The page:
Aside from human trafficking, another issue that is front and center is abortion. With Planned Parenthood being the largest abortion provider in the United States, there has been much controversy behind their practices. Jeanne Monahan, Director, Center for Human Dignity at FRC, has carefully documented the facts behind Planned Parenthoods practices, as well as its negative impact on womens health.

Please feel free to share these brochures with your friends and family and empower them to take action on these issues that threaten the family.

On the Values Bus: A Mile High Mission

by Robert Morrison

October 4, 2012

The Values Bus rolled into Colorado this week. Our first stop was Denver, the site of last night’s presidential debate. Yesterday, we had a chance to meet with some key state legislative leaders at the Centennial State’s impressive Capitol. Like Iowa’s (and Massachusetts’s and West Virginia’s) this great domed structure is covered in gold leaf.

I was especially pleased to renew my friendship with Amy Stephens. Years ago, Amy was the policy director for Focus on the Family when I had that role at FRC. Now, Representative Amy Stephens is the Republican leader in the state house. That’s a nice change.

Wherever we go on the Values Bus, I make it a point to meet and talk to as many local and state elected officials as I can. It’s a most encouraging effort. These are really sharp folks. They are close to their constituents, conscientious, and capable. In Wisconsin, Minnesota, Iowa, and Virginia, we had strong support for the Values Bus from locally elected lawmakers.

With the president headed into Denver for his debate, I had the rare opportunity of agreeing with him. Mr. Obama recently said “Washington is broken and we can’t fix it from the inside.” You are so right, Sir! And in my remarks on the steps of the State Capitol, I ventured the opinion that it would have been so nice if the President had realized that before his administration took control of banks, insurance companies, college student loans, the nation’s health care, GM, and Chrysler.

The impression one gets at these majestic, solid state capitols is of people being capable of self-government. They built these impressive monuments to the peoples’ ability to run their own affairs before Mr. Obama pressed on them a stimulus, before he issued mandates, and even before his EPA did an environmental impact study.

We are rolling through the American heartland with our friends from the Heritage Foundation. The Values Bus is a joint project. Heritage’s Vice President for Communications, Genevieve Wood, is another long-time friend. She used to fill that role at FRC. She always generously gives FRC a hat tip at each stop. I return the salute, saying we are honored to work with Heritage Foundation as they ride through the heartland dispensing subversive literature—the Declaration of Independence and the Constitution!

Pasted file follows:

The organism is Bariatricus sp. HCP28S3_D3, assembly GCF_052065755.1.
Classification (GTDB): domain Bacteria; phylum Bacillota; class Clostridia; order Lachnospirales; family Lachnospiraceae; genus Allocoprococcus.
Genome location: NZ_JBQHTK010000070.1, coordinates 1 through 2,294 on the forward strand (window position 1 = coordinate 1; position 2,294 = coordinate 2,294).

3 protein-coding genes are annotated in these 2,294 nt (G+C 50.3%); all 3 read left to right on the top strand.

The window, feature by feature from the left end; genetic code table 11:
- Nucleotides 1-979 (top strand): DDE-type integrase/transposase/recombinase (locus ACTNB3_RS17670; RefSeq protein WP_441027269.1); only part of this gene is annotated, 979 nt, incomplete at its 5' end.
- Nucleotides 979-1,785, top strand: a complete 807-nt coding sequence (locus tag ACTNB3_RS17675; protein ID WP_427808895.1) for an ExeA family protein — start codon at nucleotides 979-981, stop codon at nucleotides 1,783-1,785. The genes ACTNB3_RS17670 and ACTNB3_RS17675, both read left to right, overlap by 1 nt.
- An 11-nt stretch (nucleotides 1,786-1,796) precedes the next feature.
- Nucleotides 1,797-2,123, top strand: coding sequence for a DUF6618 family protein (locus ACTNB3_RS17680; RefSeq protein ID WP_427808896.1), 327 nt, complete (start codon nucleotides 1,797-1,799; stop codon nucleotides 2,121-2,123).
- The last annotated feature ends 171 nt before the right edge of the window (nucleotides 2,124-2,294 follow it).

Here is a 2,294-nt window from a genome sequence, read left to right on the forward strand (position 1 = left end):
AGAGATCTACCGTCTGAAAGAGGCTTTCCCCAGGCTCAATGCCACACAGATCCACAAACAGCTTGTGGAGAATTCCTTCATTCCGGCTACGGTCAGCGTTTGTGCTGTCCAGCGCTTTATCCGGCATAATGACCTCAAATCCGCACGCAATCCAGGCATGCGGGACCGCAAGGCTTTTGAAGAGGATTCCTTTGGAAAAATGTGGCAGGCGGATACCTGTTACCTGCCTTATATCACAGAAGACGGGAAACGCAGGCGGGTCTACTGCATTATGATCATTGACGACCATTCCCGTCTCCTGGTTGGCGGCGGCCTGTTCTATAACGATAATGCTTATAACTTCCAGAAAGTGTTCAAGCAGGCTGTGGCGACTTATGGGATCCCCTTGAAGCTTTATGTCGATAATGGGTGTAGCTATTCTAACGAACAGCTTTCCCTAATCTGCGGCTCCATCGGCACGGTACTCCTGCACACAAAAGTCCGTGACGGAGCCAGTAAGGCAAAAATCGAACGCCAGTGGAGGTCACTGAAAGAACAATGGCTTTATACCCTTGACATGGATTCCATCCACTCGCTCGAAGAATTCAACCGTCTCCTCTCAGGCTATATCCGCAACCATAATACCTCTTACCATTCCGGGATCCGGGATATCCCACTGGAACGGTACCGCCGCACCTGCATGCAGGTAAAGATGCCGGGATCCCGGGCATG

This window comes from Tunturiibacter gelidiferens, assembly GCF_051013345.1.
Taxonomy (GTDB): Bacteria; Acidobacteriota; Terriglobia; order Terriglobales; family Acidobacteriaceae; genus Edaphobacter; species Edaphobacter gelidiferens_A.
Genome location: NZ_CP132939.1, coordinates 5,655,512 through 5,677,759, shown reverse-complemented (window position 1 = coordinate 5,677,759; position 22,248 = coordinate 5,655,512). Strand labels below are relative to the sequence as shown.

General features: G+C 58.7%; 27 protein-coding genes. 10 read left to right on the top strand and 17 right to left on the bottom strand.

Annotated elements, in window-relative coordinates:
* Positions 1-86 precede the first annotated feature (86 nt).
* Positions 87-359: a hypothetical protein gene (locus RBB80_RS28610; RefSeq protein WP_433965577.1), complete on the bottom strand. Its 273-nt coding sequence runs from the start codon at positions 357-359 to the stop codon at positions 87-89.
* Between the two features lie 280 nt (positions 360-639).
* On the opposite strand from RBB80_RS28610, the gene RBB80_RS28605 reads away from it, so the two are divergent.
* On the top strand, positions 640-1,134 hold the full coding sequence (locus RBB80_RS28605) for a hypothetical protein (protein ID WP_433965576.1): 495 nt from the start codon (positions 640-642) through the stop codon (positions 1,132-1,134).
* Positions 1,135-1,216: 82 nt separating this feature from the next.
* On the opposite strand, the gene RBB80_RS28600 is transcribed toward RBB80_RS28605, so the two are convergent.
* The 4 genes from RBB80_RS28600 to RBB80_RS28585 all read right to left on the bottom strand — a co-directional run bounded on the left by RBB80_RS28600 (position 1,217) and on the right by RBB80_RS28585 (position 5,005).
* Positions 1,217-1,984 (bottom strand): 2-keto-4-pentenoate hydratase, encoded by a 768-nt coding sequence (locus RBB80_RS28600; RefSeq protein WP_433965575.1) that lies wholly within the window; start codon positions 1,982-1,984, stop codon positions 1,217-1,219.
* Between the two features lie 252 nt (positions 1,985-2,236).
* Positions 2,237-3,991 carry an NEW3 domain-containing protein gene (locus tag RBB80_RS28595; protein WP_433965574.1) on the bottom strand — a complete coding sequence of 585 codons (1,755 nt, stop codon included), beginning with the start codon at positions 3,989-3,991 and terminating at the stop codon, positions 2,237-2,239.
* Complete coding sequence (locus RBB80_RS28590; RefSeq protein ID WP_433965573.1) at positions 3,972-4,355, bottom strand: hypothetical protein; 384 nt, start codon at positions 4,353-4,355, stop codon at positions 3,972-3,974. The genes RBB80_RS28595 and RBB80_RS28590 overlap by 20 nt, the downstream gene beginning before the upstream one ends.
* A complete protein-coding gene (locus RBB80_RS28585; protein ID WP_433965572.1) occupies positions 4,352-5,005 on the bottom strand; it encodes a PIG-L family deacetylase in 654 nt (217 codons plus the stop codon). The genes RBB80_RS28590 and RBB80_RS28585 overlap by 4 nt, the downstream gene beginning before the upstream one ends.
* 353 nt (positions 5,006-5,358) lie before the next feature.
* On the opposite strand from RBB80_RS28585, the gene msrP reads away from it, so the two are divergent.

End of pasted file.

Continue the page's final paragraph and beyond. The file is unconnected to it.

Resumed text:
Gov. Mitt Romney last night offered this “means test” for a federal program. Is it so critical that we are willing to borrow money from China to continue funding it? So long, Big Bird! And maybe The Jim Lehrer News Hour, too. (Although, after last night’s performance as the debate’s hesitant moderator, it may be we have liberal agreement on that one.)

Whenever I visit a state capitol, I am moved to ask: “Who would think the people who built this are not capable of running their own schools?” SAT scores are continuing their years-long slide under President Obama. I don’t blame him for that. He doesn’t take the tests. But I do criticize him and even some of his Republican predecessors for continuing to shovel money at the unconstitutional and wasteful federal education department. Can any Americans point to a single improvement in their local schools we can attribute to the federal education department?

I should know: I worked there for three years in the 1980s. I served under President Ronald Reagan. When a liberal Republican congressman asked for a meeting with the president to talk about the future of the Education Department. Mr. Reagan wrote in the margin of the meeting agenda: “I hope it doesn’t have one!” Right you are, Mr. President! And, as Genevieve Wood reminds us: This is how you pile up a $16 Trillion debt.

The state capitols are an eloquent reminder of a time when state and local governments served Americans best because they were closest to the people. If we lose the ability to govern ourselves in our state and local governments, we cannot expect wisdom suddenly to descend on the banks of the Potomac. As Thomas Jefferson said: “If we had to wait for Washington [D.C.] to tell us when to plant, we should soon want bread.”

Why be surprised, when you can buy?

by Lindsay Smith

October 2, 2012

The most divisive question used to be, Will you find out, or wait and be surprised? Do you want to have the joy of planning and preparing for months, or the excitement of pacing and discovering in a hospital room? Some couples wanted that ultrasound; others chose to wait. But now in America, some doctors are presenting couples with a third option, attempting to make both of the former seem passive and old-fashioned. Their battle cry is Why wait? Why wait 9 months for a surprise? Why wait 16 weeks to start picking out nursery colors? In fact why wait at all? Just decide, or should I say buy?

The technique is called Preimplanatation Genetic Diagnosis (PGD). First, embryos are created in a lab from the parents sperm and egg. After fertilization and three days of incubation, an embryologist uses a laser to cut a hole through an embryos protective membrane and then picks out one of the eight cells. Using this cell, the babys gender is determined. If she is the sex her parents desire, she is implanted into her mother, but if he is not, he is destroyed. Destroyed for being a boy, or destroyed for being a girl. Their gender preserves their lives or predicts their deaths, while America looks on with indifference at best and support at worst.